Monday, March 26, 2012

Debby's Wedding Dress

Our friends Debby and Dan got engaged three days before our wedding, and decided to hold the wedding in Las Vegas in May 2005, to coincide with the opening of Episode III. Debby asked me if I would make her dress, and I agreed.

Making this dress was definitely a labor of love for us both. We'd have marathon sessions where Debby would spend hours at my house working on her programs or bridesmaid gifts, and I would sew like mad and call her over for periodic fittings. It kept us both honest-- it's a lot harder to procrastinate when someone else is there with you!

In the end, I was really proud of how the dress turned out. I don't think I'll ever make another wedding dress, though; the stress of having to get everything exactly perfect was too intense. (All self-inflicted pressure, I should point out. Debby was fantastically low-maintenance and about as far from a Bridezilla as you can get.) But I was more of a perfectionist about her dress than I was about my own!
Debby and Dan's Wedding, May 2005


As it turned out, Debby's idea for a dress design was remarkably simliar to my original dress concept, except she wanted it to be scoop-necked and off-the-shoulder. That made things easier, because I'd already done a fair amount of pattern research for making the dress, and I knew the style would look good on her.

Bodice & Sleeves

I found the perfect pattern for the bodice in Butterick 4453. The only thing that needed altering was the sleeves; Debby wanted them to be one piece rather than two pieces with a seam at the elbow. During our fittings, I also found that I needed to add a small bust dart to keep the fit close at the top of the bodice. I tried redrafting the side front pieces, but at the time I lacked the pattern manipulation knowledge to do it properly, so darts were the best solution.

The bodice has five layers: an outer layer of 10mm silk chiffon from Dharma Trading, flatlined with an underlayer of 19.5mm silk charmeuse from Dharma; a second underlayer of white muslin; a foundation layer of coutil from with poly boning sewn in; and a lining layer of charmeuse. I incorporated poly boning into the bodice because the bride preferred to wear just a strapless bra, not a cinching undergarment. All of the fabric was washed beforehand; I'd learned my lesson after not washing the fabric for my wedding dress. The bodice closes up the back with a separating zipper, with a hook and eye at the very top. Below is a picture of all the boning that was sewing into the coutil layer:

I drafted the sleeves by taking the pattern piece for the top of the sleeve and adding a petal-shaped extension to the bottom, so the sleeve was tight to the elbow and then opened up. I played around a bit with the shape until I was satisfied, then made the sleeves out of 8mm chiffon from Dharma. I used the rolled-hem stitch on my serger to finish the sleeves.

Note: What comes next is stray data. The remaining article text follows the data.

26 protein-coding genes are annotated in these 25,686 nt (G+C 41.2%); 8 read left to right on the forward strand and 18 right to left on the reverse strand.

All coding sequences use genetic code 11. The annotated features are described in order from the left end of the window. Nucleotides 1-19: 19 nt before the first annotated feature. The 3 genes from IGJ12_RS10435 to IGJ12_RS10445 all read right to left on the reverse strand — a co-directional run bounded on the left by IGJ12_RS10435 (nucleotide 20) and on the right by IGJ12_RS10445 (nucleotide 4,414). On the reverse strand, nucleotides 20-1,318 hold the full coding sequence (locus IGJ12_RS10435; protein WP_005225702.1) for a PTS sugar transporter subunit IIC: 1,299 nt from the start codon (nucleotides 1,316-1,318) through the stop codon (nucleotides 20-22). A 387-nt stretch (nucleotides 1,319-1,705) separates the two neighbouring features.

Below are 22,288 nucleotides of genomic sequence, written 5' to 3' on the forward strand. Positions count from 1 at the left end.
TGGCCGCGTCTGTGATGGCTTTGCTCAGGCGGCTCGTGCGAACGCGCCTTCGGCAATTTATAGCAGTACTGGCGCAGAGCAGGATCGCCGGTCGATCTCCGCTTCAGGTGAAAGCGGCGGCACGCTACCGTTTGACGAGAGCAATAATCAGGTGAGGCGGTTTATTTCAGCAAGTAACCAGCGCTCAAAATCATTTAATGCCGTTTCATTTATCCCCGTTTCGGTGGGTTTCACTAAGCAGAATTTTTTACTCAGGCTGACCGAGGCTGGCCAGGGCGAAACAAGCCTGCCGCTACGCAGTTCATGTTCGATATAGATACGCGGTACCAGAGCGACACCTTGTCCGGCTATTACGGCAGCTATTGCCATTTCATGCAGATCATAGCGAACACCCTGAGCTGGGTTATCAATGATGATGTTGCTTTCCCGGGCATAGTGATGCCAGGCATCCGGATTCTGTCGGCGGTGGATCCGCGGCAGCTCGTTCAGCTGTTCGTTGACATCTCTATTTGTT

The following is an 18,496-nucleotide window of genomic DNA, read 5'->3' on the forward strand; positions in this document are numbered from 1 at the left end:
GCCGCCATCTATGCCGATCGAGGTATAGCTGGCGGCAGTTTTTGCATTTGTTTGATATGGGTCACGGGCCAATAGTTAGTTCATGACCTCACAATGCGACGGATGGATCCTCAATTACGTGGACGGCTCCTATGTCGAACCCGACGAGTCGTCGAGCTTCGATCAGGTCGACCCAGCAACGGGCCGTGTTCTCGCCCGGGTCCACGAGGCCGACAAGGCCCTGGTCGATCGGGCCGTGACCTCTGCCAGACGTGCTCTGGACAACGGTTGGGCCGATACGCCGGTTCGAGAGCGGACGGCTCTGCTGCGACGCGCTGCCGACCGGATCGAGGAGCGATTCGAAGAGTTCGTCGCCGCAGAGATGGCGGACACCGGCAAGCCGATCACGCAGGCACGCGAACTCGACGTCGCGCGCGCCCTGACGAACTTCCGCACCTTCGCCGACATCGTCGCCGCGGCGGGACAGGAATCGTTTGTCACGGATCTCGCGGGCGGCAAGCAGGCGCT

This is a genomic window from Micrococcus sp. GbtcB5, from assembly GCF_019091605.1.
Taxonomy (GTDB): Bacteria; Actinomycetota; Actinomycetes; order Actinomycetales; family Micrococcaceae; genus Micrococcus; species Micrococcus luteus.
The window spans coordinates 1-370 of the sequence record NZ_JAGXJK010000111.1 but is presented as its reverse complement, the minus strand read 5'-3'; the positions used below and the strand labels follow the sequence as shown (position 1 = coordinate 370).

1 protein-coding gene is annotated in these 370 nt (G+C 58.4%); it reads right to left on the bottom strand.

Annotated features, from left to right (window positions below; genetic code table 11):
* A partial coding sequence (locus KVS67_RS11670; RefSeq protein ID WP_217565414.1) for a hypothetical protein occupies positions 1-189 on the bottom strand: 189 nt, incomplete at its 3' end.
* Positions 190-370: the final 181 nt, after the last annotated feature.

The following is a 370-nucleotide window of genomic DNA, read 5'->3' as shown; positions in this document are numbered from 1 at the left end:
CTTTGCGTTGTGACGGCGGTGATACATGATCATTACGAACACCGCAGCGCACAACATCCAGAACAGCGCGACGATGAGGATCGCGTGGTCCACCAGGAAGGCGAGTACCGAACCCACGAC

One of my favorite parts of this dress is the trim on the bodice. Debby's aunt had given her the veil from her wedding many years ago, and Debby wanted to incorporate the daisy-chain veil trim-- her favorite flower-- into the dress. After removing the trim from the veil, I dyed the trim ivory to match the color of the natural silk we were using for the dress. I found this site to be immensely helpful in the dyeing process. Then Debby beaded the daisy centers with blue and white crystals, to match her headpiece. Finally, I handsewed the trim around the top and bottom of the bodice.


Debby knew she wanted a somewhat full skirt with a small train, but she wanted a nice clean line at the back waist, without a lot of gathering. So we settled on Butterick 4452 for the skirt pattern, which had two back pleats to add fullness to the skirt. I followed the pattern pretty much exactly.

The skirt is three layers total; one outer layer of 10mm chiffon and then two underlayers of 19.5mm charmeuse. The chiffon and the outer layer of charmeuse were cut with a train and the lining charmeuse layer has an even hem all around. The train was bustled for the reception using a hook-and-eye system; the hook was hidden near the skirt closure and the thread eye was along the center back seam. All three layers were hemmed with the rolled-hem stitch on my serger.

Underneath the skirt, Debby wore a petticoat from Nothing too full; just enough to give the skirt a nice shape.

Veil & Headpiece

Debby is really good at beading and wire work, so she decided to make her own headpiece. She wanted a simple headband with a soft veil attached that could be removed for the reception. So when she was beading the headband, she incorporated little wire loops every inch or so along the back of the headband. So, after I made the veil-- a piece of 8mm chiffon gathered to fit the length of the headband-- I sewed small hooks every inch along the veil. Then the veil was just hooked into the headband for the ceremony and removed for the reception.

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